The history of preserving food at home
Understanding how home food preservation came to be provides foundations still in place today.
Preserving food at home continues to be a very popular area of interest. Educators and home food preservers witnessed this enormous interest in home food preservation in 2020, when the lack of canning supplies like jar lids and canners became a reality. As more consumers preserve food at home, let’s look back at the origins of home food preservation.
According to the National Center for Home Food Preservation: “Food begins to spoil the moment it is harvested. To survive, our early ancestors had to find a way to make that food last through the cold months. In frozen climates, they froze meat on the ice; in tropical climates, they dried foods in the sun. These early methods of food preservation enabled ancient man to put down roots and form communities. They no longer had to consume the kill or harvest immediately but could preserve some for later.”
Preserving food by freezing was a method that worked in cold areas with freezing temperatures. Eventually the creation of icehouses to store ice and food occurred and then transformed into iceboxes. Further advancements in freezing food occurred in the late 1800s, when Clarence Birdseye discovered that frozen meats and vegetables tasted better when frozen quickly at very low temperatures.
Canning is the newest of the home food preservations methods. When processing foods by canning, a vacuum seal is created in the canning jar after proper processing with high temperatures and cooling afterward. The goal of a home canning method is to both destroys microorganisms and inactivates enzymes present in the food. When foods are properly canned, the vacuum seal prevents microorganisms from entering the jar and potentially contaminating the food inside.
The National Center for Home Food Preservation also explains that “Canning was pioneered in the 1790s by the Frenchman Nicolas Appert. He discovered that the application of heat to food in sealed glass bottles preserved the food from spoilage. In 1795, Napoleon offered an award of 12,000 francs to anyone who could develop a new method for food preservation. Appert won the award in 1809. Appert had found a new and successful method to preserve foods, but he did not fully understand it. He thought that the exclusion of air was responsible for the preservations. It was not until 1864 when Louis Pasteur discovered the relationship between microorganisms and food spoilage that it became clear. Just prior to Pasteur’s discovery, Raymond Chevalier-Appert patented the pressure retort (canner) to can at temperatures higher than 212 [degrees Fahrenheit]. However, not until the 1920s was the significance of this method known in relation to the prevention of botulism in low-acid foods.”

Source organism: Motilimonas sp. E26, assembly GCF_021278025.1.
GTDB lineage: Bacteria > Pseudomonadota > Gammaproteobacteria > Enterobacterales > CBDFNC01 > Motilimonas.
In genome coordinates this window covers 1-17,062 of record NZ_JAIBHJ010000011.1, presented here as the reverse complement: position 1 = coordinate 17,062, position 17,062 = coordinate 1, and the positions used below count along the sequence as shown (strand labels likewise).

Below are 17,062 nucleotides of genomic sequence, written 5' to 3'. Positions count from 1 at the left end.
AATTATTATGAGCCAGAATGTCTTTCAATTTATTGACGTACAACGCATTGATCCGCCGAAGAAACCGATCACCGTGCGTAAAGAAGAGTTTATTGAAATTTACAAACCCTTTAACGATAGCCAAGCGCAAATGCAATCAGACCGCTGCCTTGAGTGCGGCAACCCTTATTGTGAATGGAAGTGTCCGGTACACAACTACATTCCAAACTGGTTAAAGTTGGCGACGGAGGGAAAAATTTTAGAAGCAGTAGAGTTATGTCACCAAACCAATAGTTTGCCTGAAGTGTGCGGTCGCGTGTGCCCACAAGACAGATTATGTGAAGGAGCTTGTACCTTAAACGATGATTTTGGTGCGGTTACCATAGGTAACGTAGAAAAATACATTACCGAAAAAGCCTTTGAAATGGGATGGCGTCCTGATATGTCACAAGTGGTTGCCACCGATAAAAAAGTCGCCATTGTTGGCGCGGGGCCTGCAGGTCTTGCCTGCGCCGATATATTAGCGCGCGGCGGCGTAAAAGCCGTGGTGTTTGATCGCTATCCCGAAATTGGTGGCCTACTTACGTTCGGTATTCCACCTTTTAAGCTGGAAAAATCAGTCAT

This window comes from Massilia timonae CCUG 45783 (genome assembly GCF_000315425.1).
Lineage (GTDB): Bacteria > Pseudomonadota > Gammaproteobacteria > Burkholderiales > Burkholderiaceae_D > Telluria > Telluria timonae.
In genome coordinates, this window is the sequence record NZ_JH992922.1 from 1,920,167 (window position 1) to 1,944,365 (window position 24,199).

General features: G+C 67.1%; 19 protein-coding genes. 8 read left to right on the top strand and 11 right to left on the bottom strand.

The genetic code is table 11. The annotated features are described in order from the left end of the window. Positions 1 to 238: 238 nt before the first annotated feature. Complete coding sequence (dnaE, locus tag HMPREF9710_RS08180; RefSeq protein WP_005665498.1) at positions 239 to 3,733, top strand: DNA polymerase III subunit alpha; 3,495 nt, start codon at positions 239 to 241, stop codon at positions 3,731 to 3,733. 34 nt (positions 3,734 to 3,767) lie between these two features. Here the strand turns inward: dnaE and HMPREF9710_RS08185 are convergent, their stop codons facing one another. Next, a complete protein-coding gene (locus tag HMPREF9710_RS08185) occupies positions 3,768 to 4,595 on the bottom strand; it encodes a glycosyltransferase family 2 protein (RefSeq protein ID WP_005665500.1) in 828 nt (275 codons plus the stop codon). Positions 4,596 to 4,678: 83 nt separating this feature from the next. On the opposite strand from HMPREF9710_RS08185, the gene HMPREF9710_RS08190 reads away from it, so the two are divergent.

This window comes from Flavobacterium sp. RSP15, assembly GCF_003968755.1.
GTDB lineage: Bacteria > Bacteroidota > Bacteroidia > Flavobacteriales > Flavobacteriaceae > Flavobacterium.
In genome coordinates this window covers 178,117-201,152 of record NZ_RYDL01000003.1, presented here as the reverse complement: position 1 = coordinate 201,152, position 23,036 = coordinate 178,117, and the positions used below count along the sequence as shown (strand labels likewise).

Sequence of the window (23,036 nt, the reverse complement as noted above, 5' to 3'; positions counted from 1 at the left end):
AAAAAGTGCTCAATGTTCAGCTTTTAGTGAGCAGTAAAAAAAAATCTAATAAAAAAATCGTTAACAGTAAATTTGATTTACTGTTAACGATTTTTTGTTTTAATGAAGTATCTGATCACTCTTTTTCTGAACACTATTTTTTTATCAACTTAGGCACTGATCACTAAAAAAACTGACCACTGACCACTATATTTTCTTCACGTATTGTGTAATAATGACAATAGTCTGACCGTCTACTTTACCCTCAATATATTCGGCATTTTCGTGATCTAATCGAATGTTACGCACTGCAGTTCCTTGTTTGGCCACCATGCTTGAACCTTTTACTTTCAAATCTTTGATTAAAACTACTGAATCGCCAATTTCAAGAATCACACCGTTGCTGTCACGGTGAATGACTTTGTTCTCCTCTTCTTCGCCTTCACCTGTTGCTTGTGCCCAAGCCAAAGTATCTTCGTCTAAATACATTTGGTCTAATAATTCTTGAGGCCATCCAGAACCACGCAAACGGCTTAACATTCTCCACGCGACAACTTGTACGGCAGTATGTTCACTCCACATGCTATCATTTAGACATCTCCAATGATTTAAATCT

Other notable achievements which pushed home food preservation forward and are documented by the United States Department of Agriculture were in 1812 when Robert Ayars opened the first American cannery and in 1858 when John L. Mason patents the Mason jar. These two achievements led the way for other inventions for the home food preserver, such as the manufacture of glass jars for home canning (1884 by Ball) and a home canning supply business (1903). The patent of the two-piece disposable metal canning lid by Alexander H. Kerr in 1915 was a significant step in home canning processes still used today.
The popularity of home food preservation continues, yet the risks of botulism remain the same today as years ago if unsafe methods are being used. Now is the perfect time to learn more about safely preserving food at home, from the comfort of your own home. Join MSU Extension for free online home food preservation classes. Whether you are a new or experienced home food preserver or somewhere in between, our classes provide valuable, current research-based information allowing you to prepare safe, home-preserved food for you and your family.